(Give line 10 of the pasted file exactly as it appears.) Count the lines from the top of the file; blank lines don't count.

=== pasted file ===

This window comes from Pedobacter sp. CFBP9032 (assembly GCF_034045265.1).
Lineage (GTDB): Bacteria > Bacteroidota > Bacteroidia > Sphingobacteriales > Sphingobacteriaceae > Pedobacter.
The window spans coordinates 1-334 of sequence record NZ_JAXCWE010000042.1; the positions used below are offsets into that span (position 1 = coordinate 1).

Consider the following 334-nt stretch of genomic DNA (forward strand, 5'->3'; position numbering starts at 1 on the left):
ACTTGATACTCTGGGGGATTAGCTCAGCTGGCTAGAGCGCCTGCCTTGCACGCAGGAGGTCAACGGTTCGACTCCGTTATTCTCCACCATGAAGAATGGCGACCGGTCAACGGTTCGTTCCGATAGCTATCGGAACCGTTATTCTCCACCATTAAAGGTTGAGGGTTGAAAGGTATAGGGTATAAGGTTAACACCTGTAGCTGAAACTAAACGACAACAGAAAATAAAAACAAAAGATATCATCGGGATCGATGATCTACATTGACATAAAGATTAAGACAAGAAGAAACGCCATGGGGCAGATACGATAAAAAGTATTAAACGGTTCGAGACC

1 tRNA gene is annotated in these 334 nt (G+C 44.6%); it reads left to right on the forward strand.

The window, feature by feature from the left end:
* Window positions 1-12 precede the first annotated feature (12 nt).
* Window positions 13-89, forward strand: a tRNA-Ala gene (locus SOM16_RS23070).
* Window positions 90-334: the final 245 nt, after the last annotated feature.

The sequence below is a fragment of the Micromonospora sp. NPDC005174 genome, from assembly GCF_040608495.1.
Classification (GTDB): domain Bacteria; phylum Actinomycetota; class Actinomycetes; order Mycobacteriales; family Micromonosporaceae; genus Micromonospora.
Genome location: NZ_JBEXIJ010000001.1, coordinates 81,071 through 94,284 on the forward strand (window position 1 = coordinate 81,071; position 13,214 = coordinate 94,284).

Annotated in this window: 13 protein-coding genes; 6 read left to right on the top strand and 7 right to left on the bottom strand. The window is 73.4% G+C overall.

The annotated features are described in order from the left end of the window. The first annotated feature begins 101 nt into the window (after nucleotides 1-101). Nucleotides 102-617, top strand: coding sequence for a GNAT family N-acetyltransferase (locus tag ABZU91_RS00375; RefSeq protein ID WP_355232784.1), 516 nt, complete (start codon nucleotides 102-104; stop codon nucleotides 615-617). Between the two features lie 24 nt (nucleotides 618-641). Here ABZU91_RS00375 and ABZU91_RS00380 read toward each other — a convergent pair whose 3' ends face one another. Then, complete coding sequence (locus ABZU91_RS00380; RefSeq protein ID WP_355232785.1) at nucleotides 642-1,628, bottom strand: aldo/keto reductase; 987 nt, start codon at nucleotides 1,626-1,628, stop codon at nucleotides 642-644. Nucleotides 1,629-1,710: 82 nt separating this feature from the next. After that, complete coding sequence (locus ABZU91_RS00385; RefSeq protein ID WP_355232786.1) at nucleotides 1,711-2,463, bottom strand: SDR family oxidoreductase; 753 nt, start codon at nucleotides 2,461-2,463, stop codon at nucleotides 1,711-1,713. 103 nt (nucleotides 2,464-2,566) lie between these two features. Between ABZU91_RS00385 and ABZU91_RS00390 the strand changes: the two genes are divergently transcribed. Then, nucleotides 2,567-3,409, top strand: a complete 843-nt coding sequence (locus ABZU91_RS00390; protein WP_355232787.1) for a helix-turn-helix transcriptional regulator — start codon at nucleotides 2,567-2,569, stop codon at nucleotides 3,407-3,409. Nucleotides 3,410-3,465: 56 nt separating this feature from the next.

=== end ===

* Window positions 90-334: the final 245 nt, after the last annotated feature.